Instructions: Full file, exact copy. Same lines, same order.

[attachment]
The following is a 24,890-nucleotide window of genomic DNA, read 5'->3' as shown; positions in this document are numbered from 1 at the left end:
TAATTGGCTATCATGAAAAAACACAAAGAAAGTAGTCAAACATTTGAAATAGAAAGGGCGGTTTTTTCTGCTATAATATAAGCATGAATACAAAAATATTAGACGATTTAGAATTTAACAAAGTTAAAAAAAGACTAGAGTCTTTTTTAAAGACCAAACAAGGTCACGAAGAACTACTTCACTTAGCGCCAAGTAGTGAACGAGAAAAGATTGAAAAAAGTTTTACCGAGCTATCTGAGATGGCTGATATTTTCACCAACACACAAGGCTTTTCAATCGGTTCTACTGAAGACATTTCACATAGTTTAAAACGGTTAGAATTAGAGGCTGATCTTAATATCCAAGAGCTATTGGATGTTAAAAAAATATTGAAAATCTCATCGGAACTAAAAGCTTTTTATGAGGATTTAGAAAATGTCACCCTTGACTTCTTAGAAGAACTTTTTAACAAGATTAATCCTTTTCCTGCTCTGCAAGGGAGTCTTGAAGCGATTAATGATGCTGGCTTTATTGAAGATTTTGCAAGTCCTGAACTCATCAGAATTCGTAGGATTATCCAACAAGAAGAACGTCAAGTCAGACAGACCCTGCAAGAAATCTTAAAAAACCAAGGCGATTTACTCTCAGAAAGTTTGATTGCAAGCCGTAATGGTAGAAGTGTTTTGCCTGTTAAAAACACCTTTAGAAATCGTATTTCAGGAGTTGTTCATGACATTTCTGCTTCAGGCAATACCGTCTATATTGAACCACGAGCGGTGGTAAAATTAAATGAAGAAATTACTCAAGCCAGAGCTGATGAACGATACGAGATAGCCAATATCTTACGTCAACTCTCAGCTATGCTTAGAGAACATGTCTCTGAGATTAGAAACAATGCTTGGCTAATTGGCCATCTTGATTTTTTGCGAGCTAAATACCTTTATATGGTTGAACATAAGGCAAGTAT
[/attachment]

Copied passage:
The following is a 24,890-nucleotide window of genomic DNA, read 5'->3' as shown; positions in this document are numbered from 1 at the left end:
TAATTGGCTATCATGAAAAAACACAAAGAAAGTAGTCAAACATTTGAAATAGAAAGGGCGGTTTTTTCTGCTATAATATAAGCATGAATACAAAAATATTAGACGATTTAGAATTTAACAAAGTTAAAAAAAGACTAGAGTCTTTTTTAAAGACCAAACAAGGTCACGAAGAACTACTTCACTTAGCGCCAAGTAGTGAACGAGAAAAGATTGAAAAAAGTTTTACCGAGCTATCTGAGATGGCTGATATTTTCACCAACACACAAGGCTTTTCAATCGGTTCTACTGAAGACATTTCACATAGTTTAAAACGGTTAGAATTAGAGGCTGATCTTAATATCCAAGAGCTATTGGATGTTAAAAAAATATTGAAAATCTCATCGGAACTAAAAGCTTTTTATGAGGATTTAGAAAATGTCACCCTTGACTTCTTAGAAGAACTTTTTAACAAGATTAATCCTTTTCCTGCTCTGCAAGGGAGTCTTGAAGCGATTAATGATGCTGGCTTTATTGAAGATTTTGCAAGTCCTGAACTCATCAGAATTCGTAGGATTATCCAACAAGAAGAACGTCAAGTCAGACAGACCCTGCAAGAAATCTTAAAAAACCAAGGCGATTTACTCTCAGAAAGTTTGATTGCAAGCCGTAATGGTAGAAGTGTTTTGCCTGTTAAAAACACCTTTAGAAATCGTATTTCAGGAGTTGTTCATGACATTTCTGCTTCAGGCAATACCGTCTATATTGAACCACGAGCGGTGGTAAAATTAAATGAAGAAATTACTCAAGCCAGAGCTGATGAACGATACGAGATAGCCAATATCTTACGTCAACTCTCAGCTATGCTTAGAGAACATGTCTCTGAGATTAGAAACAATGCTTGGCTAATTGGCCATCTTGATTTTTTGCGAGCTAAATACCTTTATATGGTTGAACATAAGGCAAGTAT